Dr.Marcu Abreu Relationship Evolution Program
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Understanding and Healing After Hurt: A Journey Through Love Languages and Communication

Life is filled with moments that test our relationships, and sometimes, despite our best intentions, we make mistakes that hurt our partners deeply. As a relationship coach, I've seen firsthand how these situations unfold, and today, I'm sharing a personal story that underscores just how important understanding, patience, and communication are, especially when dealing with shifting love languages.

The Unexpected Shift in Love Languages

Love languages are the ways we express and experience love – acts of service, receiving gifts, quality time, physical touch, and words of affirmation are the ones DR.Chapman categorizes but they are as varied as people are. One crucial insight that has emerged through my journey is that love languages can shift based on circumstances. This realization hit me hard when a significant mistake on my part impacted my relationship.

The Moment I Screwed Up

I want to paint a picture of what happened. From a guy's perspective, I thought I was doing everything right. I had a card, we planned a sweet dinner, and I had been working extra hard around the house to make sure she could take some time off. But then it happened – a misstep on a Mother's day. See, the way I was brought up, we didn't celebrate birthdays or holidays. In fact, I didn't even know my own birthday until I was 14. I grew up showing love and appreciation daily rather than on specific, "Hallmark" days. 

However, that's where I missed a key point: despite our intentions and background, what we do needs to resonate with our partner's needs and expectations.

A depressed woman is sitting on the floor in the living room. Sorrow and regret.

Recognizing the Hurt

She was hurt. Very hurt. Her pain was palpable, and I felt her retract. I felt the openness she shared in her smile; the sharing and connection were replaced with sadness. It was as if our connection was severed.

My Defensive Instincts

Every time I saw her sadness, I felt a deep urge to explain – to defend myself. "But I show you I love you every day!" I wanted to say. But every time I tried, it made things worse. Defending my position wasn't helping; it was erecting walls between us. And so, for days, we both moped around the house, immersed in a cloud of misunderstanding and hurt feelings. I felt punished, though I knew she didn't intend it that way. She was just deeply wounded.

When she would explain, "I do a lot here, I am always doing special things for you and our daughter. And on special occasions, I just ask to be acknowledged," I had to fight the urge of saying, "But I appreciate you every day." After all, it is one of the four pillars I talk to my clients about as daily habits they should have – to express appreciation for the special things their partners do for them daily.

Even though I am a relationship coach, I felt like a failure. How could I help others if I screwed up this badly? How can others, who are dealing with far worse problems, find their way out when I, someone who usually has a very passionate and growing relationship, now felt like the worst husband ever? This feeling of failure was all-consuming. As a man, I am not accustomed to so many emotions, but I knew I had broken her heart, and that is the opposite of what any of us who love our partners want to do.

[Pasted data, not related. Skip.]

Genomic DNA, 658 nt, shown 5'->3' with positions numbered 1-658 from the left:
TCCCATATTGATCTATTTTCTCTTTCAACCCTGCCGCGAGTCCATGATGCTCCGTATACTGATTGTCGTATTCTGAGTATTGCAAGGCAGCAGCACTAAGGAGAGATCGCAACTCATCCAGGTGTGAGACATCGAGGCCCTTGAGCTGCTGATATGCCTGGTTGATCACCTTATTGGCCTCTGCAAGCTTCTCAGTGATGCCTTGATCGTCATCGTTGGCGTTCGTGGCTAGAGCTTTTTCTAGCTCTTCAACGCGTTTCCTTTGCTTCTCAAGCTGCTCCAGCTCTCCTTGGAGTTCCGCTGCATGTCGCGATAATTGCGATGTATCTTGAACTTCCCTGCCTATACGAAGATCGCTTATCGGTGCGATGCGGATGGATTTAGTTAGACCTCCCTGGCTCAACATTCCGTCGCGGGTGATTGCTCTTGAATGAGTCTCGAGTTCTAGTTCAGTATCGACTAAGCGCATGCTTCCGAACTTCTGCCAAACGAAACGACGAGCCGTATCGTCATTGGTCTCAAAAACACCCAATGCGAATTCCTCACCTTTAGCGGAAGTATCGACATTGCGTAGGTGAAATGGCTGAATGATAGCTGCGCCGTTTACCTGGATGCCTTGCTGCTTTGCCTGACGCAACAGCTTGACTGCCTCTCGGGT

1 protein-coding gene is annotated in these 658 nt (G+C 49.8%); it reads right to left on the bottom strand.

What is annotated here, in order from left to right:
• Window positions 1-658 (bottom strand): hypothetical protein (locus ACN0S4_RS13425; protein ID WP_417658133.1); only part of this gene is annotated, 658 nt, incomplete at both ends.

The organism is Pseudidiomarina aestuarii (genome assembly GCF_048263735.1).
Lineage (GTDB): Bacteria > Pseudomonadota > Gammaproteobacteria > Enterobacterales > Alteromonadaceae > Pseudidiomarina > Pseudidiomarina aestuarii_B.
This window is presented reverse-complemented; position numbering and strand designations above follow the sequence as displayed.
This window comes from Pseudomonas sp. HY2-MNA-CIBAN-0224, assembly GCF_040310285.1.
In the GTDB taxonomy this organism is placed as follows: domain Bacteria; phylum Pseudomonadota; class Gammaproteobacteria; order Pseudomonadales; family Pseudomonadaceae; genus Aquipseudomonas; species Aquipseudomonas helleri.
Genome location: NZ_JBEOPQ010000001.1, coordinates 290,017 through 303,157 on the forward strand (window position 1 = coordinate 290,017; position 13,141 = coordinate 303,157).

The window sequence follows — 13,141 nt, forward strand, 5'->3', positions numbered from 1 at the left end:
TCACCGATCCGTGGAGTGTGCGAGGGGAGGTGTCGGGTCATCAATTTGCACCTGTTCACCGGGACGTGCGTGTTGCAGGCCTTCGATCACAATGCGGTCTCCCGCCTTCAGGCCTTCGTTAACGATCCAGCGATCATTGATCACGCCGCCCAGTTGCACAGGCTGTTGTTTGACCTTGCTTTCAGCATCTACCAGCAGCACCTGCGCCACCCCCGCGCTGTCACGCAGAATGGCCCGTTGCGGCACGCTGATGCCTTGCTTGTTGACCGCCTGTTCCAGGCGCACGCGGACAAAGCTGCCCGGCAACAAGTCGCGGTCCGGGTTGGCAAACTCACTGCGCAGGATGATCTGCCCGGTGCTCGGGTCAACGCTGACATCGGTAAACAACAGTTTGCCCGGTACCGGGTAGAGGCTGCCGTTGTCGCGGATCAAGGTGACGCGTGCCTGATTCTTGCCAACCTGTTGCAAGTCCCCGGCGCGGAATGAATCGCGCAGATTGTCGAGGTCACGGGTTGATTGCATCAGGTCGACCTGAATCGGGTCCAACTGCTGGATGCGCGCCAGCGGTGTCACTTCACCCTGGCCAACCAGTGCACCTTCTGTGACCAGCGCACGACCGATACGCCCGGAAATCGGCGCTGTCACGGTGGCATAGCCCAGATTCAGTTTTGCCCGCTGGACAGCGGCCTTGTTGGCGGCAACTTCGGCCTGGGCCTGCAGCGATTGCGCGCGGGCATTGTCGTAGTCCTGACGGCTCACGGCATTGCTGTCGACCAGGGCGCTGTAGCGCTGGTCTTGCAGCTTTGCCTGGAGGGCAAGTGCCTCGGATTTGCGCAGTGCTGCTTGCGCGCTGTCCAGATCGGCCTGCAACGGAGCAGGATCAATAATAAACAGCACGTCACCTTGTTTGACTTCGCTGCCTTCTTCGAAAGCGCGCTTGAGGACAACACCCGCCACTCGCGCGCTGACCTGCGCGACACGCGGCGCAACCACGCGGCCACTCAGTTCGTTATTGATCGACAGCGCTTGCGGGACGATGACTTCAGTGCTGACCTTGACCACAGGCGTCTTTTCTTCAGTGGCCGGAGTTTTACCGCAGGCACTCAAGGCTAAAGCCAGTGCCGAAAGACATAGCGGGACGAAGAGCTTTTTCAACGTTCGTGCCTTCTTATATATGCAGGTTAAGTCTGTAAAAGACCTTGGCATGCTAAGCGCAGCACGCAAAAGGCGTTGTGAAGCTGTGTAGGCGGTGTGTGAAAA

I've helped people go through much worse betrayals than not acknowledging their partner. Why is it such a big deal? Because it's not just about the act itself but about what it signifies. It's about the feeling of being seen, valued, and appreciated. It's about recognizing that sometimes the smallest gestures matter the most.

The Long Road to Healing

I realized that sometimes, healing requires time. No matter how we slice it, time is an essential component. During such moments, becoming defensive or trying to explain 'why' won't help. It can make things worse. 

Here's what I learned and what I want to share with you:

  1. Acknowledge the Hurt: Recognize and acknowledge the pain you've caused. Say it aloud, "I realize I hurt you, and I'm so sorry."- don't expect it to change immediately. 
  2. Resist Defensiveness: Fighting the urge to defend yourself is crucial. This isn't about your intent but about her experience. In this instance, think about her pain, not yourself. 
  3. Apologize Sincerely: Offer a heartfelt apology without qualifiers. "I'm sorry, but…" isn't an apology; it's a justification.
  4. Give Her Space and Time: Healing takes time. Give her the space she needs to process her emotions.
  5. Show Consistent Love: Continue to show love and appreciation in ways that resonate with her current love language.
  6. Communicate: Once she's ready, talk about what happened without turning it into a defense of your actions. Understand her perspective fully.
  7. Learn and Grow: Use this experience to understand each other better and grow together as a couple.

In the end, relationships are about navigating through these challenging waters together. Sometimes, the best thing you can do is to be there, acknowledge the hurt, and give it time. Healing is possible, and from that pain, a stronger, more understanding bond can emerge.

Remember, our love languages may shift, and that's okay. What matters is our willingness to adapt, understand, and make amends. Whenever you find yourself in a similar situation, remember this: it's not about defending your actions but about loving your partner enough to change and grow together.

If you're looking for more support and insights into navigating your relationships, I invite you to join our Facebook group or subscribe to our newsletter. Together, we can share experiences, offer advice, and grow stronger in our relationships.

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